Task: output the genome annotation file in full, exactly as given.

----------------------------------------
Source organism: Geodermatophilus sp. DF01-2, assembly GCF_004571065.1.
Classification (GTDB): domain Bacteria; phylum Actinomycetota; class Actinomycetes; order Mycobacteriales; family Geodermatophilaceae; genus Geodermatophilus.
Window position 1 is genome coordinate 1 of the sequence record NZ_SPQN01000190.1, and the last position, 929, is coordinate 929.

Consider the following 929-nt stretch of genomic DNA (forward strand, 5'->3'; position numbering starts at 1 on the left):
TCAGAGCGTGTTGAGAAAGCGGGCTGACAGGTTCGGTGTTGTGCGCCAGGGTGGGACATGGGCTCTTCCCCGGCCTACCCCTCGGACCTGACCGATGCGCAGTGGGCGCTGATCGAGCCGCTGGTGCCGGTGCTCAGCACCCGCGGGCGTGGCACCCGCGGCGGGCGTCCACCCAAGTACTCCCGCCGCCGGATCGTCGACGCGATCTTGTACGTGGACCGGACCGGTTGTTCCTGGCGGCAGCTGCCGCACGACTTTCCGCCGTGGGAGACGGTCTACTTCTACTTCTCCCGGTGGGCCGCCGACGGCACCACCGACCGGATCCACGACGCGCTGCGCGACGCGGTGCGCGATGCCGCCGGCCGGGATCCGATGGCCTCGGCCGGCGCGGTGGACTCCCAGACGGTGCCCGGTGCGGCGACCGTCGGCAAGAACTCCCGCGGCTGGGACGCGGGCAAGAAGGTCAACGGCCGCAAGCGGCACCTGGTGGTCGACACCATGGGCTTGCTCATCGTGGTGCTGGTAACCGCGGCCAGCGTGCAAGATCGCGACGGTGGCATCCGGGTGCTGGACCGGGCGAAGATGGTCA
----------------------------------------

Source organism: Geodermatophilus sp. DF01-2, assembly GCF_004571065.1.
Classification (GTDB): domain Bacteria; phylum Actinomycetota; class Actinomycetes; order Mycobacteriales; family Geodermatophilaceae; genus Geodermatophilus.
Window position 1 is genome coordinate 1 of the sequence record NZ_SPQN01000190.1, and the last position, 929, is coordinate 929.

Consider the following 929-nt stretch of genomic DNA (forward strand, 5'->3'; position numbering starts at 1 on the left):
TCAGAGCGTGTTGAGAAAGCGGGCTGACAGGTTCGGTGTTGTGCGCCAGGGTGGGACATGGGCTCTTCCCCGGCCTACCCCTCGGACCTGACCGATGCGCAGTGGGCGCTGATCGAGCCGCTGGTGCCGGTGCTCAGCACCCGCGGGCGTGGCACCCGCGGCGGGCGTCCACCCAAGTACTCCCGCCGCCGGATCGTCGACGCGATCTTGTACGTGGACCGGACCGGTTGTTCCTGGCGGCAGCTGCCGCACGACTTTCCGCCGTGGGAGACGGTCTACTTCTACTTCTCCCGGTGGGCCGCCGACGGCACCACCGACCGGATCCACGACGCGCTGCGCGACGCGGTGCGCGATGCCGCCGGCCGGGATCCGATGGCCTCGGCCGGCGCGGTGGACTCCCAGACGGTGCCCGGTGCGGCGACCGTCGGCAAGAACTCCCGCGGCTGGGACGCGGGCAAGAAGGTCAACGGCCGCAAGCGGCACCTGGTGGTCGACACCATGGGCTTGCTCATCGTGGTGCTGGTAACCGCGGCCAGCGTGCAAGATCGCGACGGTGGCATCCGGGTGCTGGACCGGGCGAAGATGGTCA